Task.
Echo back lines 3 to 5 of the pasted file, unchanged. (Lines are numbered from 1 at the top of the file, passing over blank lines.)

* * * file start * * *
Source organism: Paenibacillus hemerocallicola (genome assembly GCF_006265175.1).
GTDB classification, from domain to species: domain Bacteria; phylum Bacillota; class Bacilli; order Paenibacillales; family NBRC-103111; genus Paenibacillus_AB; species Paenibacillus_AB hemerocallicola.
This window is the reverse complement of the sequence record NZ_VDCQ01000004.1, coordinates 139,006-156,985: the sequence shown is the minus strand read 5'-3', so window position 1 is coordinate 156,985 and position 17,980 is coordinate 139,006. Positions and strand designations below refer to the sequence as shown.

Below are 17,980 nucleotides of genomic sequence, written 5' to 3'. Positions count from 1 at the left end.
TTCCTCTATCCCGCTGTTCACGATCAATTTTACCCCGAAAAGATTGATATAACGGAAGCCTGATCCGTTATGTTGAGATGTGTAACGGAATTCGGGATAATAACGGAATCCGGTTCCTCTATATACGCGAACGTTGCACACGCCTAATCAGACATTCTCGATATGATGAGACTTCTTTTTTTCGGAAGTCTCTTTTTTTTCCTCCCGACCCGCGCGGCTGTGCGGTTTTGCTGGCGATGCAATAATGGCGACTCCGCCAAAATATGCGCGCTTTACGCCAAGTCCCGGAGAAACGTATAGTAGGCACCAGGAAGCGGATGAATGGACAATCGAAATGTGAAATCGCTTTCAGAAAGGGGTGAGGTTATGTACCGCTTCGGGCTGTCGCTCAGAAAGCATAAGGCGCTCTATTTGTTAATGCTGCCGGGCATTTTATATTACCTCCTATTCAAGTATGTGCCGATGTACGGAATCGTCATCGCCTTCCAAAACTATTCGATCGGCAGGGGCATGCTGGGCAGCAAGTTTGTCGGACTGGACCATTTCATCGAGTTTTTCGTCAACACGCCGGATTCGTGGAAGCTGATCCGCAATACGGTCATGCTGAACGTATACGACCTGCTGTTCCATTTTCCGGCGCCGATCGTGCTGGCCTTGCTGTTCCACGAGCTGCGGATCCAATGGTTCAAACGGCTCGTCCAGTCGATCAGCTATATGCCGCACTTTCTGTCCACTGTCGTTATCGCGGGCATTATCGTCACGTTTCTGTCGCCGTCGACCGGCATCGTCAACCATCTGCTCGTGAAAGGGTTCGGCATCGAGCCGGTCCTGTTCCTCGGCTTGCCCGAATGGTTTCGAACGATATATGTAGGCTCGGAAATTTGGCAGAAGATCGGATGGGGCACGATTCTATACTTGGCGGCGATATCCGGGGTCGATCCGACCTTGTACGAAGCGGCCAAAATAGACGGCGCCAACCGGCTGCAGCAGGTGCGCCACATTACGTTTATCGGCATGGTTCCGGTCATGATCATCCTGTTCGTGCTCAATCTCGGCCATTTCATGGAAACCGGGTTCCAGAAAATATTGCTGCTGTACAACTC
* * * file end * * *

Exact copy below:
This window is the reverse complement of the sequence record NZ_VDCQ01000004.1, coordinates 139,006-156,985: the sequence shown is the minus strand read 5'-3', so window position 1 is coordinate 156,985 and position 17,980 is coordinate 139,006. Positions and strand designations below refer to the sequence as shown.

Below are 17,980 nucleotides of genomic sequence, written 5' to 3'. Positions count from 1 at the left end.
TTCCTCTATCCCGCTGTTCACGATCAATTTTACCCCGAAAAGATTGATATAACGGAAGCCTGATCCGTTATGTTGAGATGTGTAACGGAATTCGGGATAATAACGGAATCCGGTTCCTCTATATACGCGAACGTTGCACACGCCTAATCAGACATTCTCGATATGATGAGACTTCTTTTTTTCGGAAGTCTCTTTTTTTTCCTCCCGACCCGCGCGGCTGTGCGGTTTTGCTGGCGATGCAATAATGGCGACTCCGCCAAAATATGCGCGCTTTACGCCAAGTCCCGGAGAAACGTATAGTAGGCACCAGGAAGCGGATGAATGGACAATCGAAATGTGAAATCGCTTTCAGAAAGGGGTGAGGTTATGTACCGCTTCGGGCTGTCGCTCAGAAAGCATAAGGCGCTCTATTTGTTAATGCTGCCGGGCATTTTATATTACCTCCTATTCAAGTATGTGCCGATGTACGGAATCGTCATCGCCTTCCAAAACTATTCGATCGGCAGGGGCATGCTGGGCAGCAAGTTTGTCGGACTGGACCATTTCATCGAGTTTTTCGTCAACACGCCGGATTCGTGGAAGCTGATCCGCAATACGGTCATGCTGAACGTATACGACCTGCTGTTCCATTTTCCGGCGCCGATCGTGCTGGCCTTGCTGTTCCACGAGCTGCGGATCCAATGGTTCAAACGGCTCGTCCAGTCGATCAGCTATATGCCGCACTTTCTGTCCACTGTCGTTATCGCGGGCATTATCGTCACGTTTCTGTCGCCGTCGACCGGCATCGTCAACCATCTGCTCGTGAAAGGGTTCGGCATCGAGCCGGTCCTGTTCCTCGGCTTGCCCGAATGGTTTCGAACGATATATGTAGGCTCGGAAATTTGGCAGAAGATCGGATGGGGCACGATTCTATACTTGGCGGCGATATCCGGGGTCGATCCGACCTTGTACGAAGCGGCCAAAATAGACGGCGCCAACCGGCTGCAGCAGGTGCGCCACATTACGTTTATCGGCATGGTTCCGGTCATGATCATCCTGTTCGTGCTCAATCTCGGCCATTTCATGGAAACCGGGTTCCAGAAAATATTGCTGCTGTACAACTC